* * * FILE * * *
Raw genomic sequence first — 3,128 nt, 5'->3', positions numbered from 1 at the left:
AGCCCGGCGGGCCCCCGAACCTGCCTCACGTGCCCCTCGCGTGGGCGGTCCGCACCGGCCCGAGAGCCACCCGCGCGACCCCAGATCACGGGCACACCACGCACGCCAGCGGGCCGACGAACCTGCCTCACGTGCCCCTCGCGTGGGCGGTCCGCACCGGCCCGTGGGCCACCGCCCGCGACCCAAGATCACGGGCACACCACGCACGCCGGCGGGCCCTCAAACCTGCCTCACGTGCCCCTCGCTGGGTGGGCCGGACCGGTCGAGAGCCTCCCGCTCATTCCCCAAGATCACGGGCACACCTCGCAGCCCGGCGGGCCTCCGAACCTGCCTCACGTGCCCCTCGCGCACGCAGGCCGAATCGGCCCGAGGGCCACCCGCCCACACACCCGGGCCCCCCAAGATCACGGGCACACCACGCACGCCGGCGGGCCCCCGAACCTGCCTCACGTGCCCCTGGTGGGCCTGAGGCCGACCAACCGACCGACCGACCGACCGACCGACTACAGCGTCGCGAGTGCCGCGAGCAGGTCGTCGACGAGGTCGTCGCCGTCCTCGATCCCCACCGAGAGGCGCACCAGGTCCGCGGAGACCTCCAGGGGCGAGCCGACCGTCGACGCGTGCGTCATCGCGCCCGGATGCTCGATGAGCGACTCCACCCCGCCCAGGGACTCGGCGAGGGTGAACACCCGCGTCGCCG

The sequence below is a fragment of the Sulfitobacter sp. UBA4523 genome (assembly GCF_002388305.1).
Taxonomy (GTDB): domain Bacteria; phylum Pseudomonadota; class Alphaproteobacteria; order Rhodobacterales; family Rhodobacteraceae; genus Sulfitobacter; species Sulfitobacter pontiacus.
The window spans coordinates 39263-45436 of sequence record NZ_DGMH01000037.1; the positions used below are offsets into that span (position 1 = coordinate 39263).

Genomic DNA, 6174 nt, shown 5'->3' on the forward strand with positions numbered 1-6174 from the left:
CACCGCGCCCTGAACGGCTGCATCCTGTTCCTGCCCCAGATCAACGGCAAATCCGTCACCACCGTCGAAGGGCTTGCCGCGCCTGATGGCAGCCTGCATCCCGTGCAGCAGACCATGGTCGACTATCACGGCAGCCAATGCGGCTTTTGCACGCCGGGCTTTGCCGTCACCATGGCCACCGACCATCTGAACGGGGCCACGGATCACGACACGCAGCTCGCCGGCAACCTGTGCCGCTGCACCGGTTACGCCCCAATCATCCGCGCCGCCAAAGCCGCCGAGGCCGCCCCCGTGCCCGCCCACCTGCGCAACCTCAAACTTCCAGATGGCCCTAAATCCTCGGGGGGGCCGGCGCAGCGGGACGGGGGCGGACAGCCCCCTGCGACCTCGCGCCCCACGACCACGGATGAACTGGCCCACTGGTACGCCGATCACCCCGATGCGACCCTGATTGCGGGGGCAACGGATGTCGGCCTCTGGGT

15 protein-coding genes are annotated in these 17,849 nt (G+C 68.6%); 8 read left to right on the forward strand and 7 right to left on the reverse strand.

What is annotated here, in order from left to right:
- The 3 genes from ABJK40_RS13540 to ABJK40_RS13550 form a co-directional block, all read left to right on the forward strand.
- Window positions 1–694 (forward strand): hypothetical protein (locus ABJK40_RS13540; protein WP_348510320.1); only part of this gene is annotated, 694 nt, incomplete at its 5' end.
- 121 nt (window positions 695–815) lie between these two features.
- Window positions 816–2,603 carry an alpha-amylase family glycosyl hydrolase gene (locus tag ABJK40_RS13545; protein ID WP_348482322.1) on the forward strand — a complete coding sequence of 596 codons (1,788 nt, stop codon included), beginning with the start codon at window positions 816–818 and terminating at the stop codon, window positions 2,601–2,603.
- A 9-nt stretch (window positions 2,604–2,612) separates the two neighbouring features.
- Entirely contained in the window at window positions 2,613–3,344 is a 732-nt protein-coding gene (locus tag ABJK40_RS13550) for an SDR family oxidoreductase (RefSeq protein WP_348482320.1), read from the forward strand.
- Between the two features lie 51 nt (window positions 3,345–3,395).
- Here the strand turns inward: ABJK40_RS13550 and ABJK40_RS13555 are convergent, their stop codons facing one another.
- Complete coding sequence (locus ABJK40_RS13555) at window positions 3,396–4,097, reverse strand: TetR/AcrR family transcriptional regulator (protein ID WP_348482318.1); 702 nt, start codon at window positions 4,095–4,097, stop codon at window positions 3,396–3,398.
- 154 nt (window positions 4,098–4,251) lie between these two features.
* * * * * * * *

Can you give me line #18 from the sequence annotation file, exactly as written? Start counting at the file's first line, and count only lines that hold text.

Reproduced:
- Complete coding sequence (locus ABJK40_RS13555) at window positions 3,396–4,097, reverse strand: TetR/AcrR family transcriptional regulator (protein ID WP_348482318.1); 702 nt, start codon at window positions 4,095–4,097, stop codon at window positions 3,396–3,398.